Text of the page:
FedEx Corp disclosed it would pull $1.5 billion from a credit line on Friday and cut top executives' salaries as stay-at-home orders to work out the spread of coronavirus in the United States and Europe for its money-making express services.
The delivery giant headquartered in Memphis stated it will tap debt markets to raise reserves as the pandemic jolts its business-to-business operations, thus boosting demand for low-margin home deliveries.
Based on a regulatory filing on Friday, the company's board also gave the green light for a 91 percent reduction in the base salary of Chief Executive Frederick Smith for six months beginning April 1.
As for the drawdown of the credit facility, FedEx said it acted to maximize its liquidity position in order to maintain financial stability in light of fragmented access to commercial paper markets and increasing volatility caused by the pandemic to global financial markets.
The company said it expects to benefit from the terms of the $2 trillion fiscal stimulus plan and future government relief measures.
The gross compensation for Smith in 2019 was $1,373,561, according to the new FedEx proxy statement. His gross pay rose to $15,961,974 with incentive grants, along with other forms of compensations.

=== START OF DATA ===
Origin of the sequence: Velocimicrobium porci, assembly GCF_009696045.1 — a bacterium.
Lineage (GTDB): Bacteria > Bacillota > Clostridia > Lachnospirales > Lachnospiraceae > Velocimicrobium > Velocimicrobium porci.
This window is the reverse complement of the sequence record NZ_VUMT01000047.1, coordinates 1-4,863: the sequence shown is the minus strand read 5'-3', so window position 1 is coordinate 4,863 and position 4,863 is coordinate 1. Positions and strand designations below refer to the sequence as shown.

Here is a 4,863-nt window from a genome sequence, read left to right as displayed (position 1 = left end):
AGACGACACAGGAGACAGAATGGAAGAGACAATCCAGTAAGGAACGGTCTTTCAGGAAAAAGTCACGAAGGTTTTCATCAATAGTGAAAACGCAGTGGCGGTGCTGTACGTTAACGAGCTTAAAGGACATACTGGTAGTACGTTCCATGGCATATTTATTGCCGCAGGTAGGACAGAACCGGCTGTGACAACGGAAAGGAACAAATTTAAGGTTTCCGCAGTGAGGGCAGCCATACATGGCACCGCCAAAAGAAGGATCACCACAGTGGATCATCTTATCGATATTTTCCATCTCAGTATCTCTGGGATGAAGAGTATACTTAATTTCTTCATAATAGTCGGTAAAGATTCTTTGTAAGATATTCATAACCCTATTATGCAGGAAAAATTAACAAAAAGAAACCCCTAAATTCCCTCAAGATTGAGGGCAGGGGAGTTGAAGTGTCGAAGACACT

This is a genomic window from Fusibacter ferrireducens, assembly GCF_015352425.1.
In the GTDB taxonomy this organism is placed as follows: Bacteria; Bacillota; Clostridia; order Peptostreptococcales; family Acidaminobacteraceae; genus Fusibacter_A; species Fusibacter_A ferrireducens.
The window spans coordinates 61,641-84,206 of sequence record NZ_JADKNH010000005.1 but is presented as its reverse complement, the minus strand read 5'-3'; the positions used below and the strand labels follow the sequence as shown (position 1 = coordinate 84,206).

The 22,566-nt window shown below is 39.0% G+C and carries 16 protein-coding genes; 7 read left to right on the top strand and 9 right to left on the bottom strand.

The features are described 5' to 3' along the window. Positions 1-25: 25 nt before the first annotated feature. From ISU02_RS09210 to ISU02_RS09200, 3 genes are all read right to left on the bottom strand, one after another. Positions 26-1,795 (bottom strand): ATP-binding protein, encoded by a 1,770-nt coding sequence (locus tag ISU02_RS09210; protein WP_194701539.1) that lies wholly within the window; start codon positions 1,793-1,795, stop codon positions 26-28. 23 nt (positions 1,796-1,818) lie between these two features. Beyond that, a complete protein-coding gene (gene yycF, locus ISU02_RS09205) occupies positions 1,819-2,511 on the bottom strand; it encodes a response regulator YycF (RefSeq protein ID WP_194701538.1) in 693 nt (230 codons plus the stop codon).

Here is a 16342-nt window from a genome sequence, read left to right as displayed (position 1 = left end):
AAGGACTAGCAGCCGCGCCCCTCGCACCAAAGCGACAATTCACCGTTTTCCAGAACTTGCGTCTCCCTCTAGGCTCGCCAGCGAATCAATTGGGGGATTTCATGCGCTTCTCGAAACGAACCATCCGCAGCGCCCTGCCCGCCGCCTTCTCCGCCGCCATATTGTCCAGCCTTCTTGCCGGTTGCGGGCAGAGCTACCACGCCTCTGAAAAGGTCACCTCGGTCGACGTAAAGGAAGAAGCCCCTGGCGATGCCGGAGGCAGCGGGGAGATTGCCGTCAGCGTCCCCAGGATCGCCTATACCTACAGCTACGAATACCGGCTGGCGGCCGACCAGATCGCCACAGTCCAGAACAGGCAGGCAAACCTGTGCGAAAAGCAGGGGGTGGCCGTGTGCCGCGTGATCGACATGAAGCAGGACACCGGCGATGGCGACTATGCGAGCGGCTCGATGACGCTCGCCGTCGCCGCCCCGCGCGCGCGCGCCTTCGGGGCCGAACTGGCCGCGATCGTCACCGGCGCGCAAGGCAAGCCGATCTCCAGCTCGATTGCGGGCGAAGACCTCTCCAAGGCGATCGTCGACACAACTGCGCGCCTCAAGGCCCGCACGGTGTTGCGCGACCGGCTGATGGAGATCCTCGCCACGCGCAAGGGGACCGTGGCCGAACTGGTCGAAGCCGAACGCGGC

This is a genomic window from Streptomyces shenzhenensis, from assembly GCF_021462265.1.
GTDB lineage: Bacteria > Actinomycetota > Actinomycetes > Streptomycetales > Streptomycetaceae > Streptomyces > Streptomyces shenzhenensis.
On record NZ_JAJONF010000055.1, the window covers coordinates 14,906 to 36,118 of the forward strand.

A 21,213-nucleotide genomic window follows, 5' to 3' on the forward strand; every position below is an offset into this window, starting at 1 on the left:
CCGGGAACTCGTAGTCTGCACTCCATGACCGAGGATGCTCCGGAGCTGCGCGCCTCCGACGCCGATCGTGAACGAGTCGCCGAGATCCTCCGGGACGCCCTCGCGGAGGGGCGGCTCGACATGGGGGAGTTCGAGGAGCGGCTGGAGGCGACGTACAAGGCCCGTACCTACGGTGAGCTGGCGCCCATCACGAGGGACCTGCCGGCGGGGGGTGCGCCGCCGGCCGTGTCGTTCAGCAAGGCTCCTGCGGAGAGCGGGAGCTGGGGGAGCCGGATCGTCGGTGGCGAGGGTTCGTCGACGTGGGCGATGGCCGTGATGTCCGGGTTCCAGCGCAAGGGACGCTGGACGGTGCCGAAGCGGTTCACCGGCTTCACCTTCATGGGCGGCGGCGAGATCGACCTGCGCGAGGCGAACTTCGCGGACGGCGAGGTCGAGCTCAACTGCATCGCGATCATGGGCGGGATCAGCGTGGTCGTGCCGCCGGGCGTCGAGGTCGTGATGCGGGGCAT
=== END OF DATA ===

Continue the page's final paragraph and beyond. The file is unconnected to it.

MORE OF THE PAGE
Meanwhile, as with most companies, FedEx has taken a hit from the ongoing global health crisis. Although business demand in Asia is on the rise due to backlogs caused by the virus, the filing said, there is no guarantee that these higher rates will be sustainable as economic conditions are weakening in Europe and the US.
As a result of shelter-in-place orders and other steps taken to limit the spread of the disease, European demand meanwhile sloped downward.
FedEx and the broader United Parcel Service competitor asked the United States Treasury to act rapidly and approve billions of dollars in state loans to help the industry. In the FedEx Form 8-K filed with the Securities and Exchange Commission on April 3, 2020, it was stated that the company is eligible to participate in certain government grant, loan, loan guarantee and investment programs.
The company cautioned that participating in these initiatives might limit its capacity to pay the shareholders dividends and buy back stock. This may also demand that the corporation offer a government entity equity interests in FedEx.
On the bright side, though FedEx's business-to-business demand has dimmed from the pandemic globally, US demand for FedEx Ground residential delivery services has increased as a result of rapid e-commerce volume increases, the company said.
FedEx shares traded at $111.42 at the last scan, down 4.48 percent. In the last three months, stock has dropped by 28 percent.